This spurred a small industry of analyses speculating that perhaps, after five years of Trump being central to Republican politics, he had finally gone too far, that his rhetoric in the weeks after the election and his encouragement of his supporters to come to Washington and march on the Capitol marked a crossed line for his party.
On Monday, the Pew Research Center released new data bolstering the idea that there was no broad abandonment of Trump by his party. Starting before his inauguration in 2017, Pew asked Americans to measure their views of Trump on a scale from zero to 100. A rating of zero indicated a “very cold” opinion of Trump — as on a thermometer — and a rating of 100 was “very warm.”
From the first measurement conducted by Pew, views of Trump ran more cold than warm. That was largely because Democrats gave Trump more neutral opinions in that December 2016 survey. By the next measurement, in March 2018, Democratic views of Trump were very cold. The views of his Republican base (and Republican-leaning independents) were far warmer. In 2018, 2019 and 2020, the pattern was the same — ice-cold ratings from Democrats, roasting-hot and warmish ratings from Republicans.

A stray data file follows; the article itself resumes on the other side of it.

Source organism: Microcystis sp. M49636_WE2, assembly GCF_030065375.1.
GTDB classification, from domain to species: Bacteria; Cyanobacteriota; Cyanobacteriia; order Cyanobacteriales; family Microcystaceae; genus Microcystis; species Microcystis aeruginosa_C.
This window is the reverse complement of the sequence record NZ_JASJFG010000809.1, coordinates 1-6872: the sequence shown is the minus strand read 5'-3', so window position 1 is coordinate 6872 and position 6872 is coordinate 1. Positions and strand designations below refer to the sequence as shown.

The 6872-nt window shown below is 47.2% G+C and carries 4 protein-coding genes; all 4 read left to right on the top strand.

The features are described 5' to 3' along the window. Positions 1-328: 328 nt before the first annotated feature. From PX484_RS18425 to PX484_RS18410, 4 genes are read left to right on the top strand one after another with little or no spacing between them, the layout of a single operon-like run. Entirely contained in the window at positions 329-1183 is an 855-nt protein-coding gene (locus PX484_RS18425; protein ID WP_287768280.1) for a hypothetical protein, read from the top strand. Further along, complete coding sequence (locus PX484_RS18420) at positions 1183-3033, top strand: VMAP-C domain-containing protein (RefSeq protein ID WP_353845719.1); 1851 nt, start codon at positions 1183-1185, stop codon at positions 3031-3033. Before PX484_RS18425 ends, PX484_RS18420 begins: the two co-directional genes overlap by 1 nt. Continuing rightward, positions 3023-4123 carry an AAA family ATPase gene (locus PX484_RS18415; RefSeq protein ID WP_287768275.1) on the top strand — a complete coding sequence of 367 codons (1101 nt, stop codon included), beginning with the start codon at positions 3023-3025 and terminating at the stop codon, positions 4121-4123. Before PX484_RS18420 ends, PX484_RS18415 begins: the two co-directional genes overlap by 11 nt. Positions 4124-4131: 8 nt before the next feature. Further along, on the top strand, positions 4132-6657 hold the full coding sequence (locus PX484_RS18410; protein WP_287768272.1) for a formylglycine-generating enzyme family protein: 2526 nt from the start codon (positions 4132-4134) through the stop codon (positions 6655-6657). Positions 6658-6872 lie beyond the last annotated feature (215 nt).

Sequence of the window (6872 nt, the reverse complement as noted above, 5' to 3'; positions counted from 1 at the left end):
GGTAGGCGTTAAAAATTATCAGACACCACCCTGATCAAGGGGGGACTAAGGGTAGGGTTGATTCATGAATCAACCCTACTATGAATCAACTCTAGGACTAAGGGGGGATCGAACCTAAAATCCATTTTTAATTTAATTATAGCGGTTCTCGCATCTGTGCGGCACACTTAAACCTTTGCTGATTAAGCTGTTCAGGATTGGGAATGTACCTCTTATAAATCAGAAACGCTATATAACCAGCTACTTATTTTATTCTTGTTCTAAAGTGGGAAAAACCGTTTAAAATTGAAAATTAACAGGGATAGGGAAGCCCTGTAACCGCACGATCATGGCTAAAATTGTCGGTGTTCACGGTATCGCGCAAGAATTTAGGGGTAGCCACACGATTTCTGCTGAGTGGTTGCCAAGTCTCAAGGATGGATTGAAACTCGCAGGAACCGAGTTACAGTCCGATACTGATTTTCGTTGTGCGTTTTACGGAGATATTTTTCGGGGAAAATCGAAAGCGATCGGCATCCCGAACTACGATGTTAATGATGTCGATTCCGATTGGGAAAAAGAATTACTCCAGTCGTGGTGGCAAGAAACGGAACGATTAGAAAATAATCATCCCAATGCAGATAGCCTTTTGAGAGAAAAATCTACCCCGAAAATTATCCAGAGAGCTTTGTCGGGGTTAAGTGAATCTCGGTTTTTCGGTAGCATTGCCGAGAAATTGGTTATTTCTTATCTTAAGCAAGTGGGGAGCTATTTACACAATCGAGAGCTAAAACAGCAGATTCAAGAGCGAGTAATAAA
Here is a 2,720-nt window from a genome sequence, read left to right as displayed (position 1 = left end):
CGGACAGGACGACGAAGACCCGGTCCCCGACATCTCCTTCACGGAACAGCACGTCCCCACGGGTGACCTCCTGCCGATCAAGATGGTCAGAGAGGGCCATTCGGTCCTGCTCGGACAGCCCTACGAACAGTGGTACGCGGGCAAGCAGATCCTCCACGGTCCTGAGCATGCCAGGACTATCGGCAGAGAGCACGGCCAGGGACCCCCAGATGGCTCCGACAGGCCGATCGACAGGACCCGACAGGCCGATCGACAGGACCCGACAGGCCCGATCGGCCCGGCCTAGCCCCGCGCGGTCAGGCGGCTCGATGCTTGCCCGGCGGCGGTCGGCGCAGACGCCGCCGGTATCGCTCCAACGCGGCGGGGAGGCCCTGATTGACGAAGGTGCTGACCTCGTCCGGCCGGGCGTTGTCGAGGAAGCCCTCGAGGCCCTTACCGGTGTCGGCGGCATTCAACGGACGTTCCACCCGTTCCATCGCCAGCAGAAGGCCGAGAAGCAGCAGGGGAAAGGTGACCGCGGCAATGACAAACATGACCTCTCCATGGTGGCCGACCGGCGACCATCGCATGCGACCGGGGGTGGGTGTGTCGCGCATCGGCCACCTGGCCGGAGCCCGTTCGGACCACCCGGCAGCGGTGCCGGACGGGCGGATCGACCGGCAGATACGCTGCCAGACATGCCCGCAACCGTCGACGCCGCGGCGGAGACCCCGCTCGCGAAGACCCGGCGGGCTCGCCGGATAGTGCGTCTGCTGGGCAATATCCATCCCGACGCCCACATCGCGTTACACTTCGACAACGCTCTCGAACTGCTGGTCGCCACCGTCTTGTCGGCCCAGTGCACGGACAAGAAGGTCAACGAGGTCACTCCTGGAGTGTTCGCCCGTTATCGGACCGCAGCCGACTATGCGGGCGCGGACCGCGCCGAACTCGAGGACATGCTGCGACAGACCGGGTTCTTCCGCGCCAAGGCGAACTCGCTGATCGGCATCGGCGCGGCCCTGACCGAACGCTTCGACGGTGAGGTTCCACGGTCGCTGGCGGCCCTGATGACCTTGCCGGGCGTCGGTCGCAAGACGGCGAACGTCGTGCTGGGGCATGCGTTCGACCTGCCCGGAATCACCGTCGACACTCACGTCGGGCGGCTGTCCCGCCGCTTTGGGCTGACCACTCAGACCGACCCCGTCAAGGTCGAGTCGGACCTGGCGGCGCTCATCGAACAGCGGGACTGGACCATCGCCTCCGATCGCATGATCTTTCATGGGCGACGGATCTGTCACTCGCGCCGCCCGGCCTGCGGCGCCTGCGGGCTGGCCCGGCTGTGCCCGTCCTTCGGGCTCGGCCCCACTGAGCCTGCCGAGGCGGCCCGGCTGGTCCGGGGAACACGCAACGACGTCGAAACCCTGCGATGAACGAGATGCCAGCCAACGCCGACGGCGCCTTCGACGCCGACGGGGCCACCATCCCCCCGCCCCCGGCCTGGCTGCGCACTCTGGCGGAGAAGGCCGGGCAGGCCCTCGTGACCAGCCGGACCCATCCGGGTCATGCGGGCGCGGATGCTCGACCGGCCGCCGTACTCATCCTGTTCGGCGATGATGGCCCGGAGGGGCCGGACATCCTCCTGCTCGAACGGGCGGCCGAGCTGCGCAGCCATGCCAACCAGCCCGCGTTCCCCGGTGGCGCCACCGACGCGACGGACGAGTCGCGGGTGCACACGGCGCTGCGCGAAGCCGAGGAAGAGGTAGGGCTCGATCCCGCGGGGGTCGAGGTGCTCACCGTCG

That views of Trump remained stubbornly partisan is not news. The pattern held over and over again in polling.
What is news is that the views of Trump didn’t shift in Pew’s March 2021 polling, either. In November, 69 percent of Republicans and Republican-leaning independents had warm or very warm views of Trump. In March, the figure was 71 percent, functionally unchanged. The percentage with cold or very cold views went from 22 percent to 18 percent.
You might wonder whether this is perhaps because Republicans left the party in droves. That’s unlikely, for two reasons. First, Republicans who left the party often became independents, meaning that many would be included in the “Republican-leaning independents” category.
But more broadly, national views of Trump similarly didn’t budge much. In November, 34 percent of the country had warm or very warm views of Trump (most of them Republicans). In March, the figure was a functionally unchanged 32 percent. The percentage of Americans with cold or very cold views of Trump — a measure that would presumably increase if voters were incensed by the Capitol attack — was at 57 percent in each poll.
The evidence at hand, then, continues to tell the same story. Some group of Republicans did shift their party registration earlier this year, perhaps in part because of the Capitol attack. But there is no evidence of a large-scale abandonment of Trump by his party. In fact, the evidence instead suggests that even the unusually tumultuous events that unfolded during Trump’s lame-duck period did nothing to budge the deep-set partisan views about the former president.
A lot of people would like to think that the Capitol attack was a bridge too far. Instead, it appears to have been just another bridge.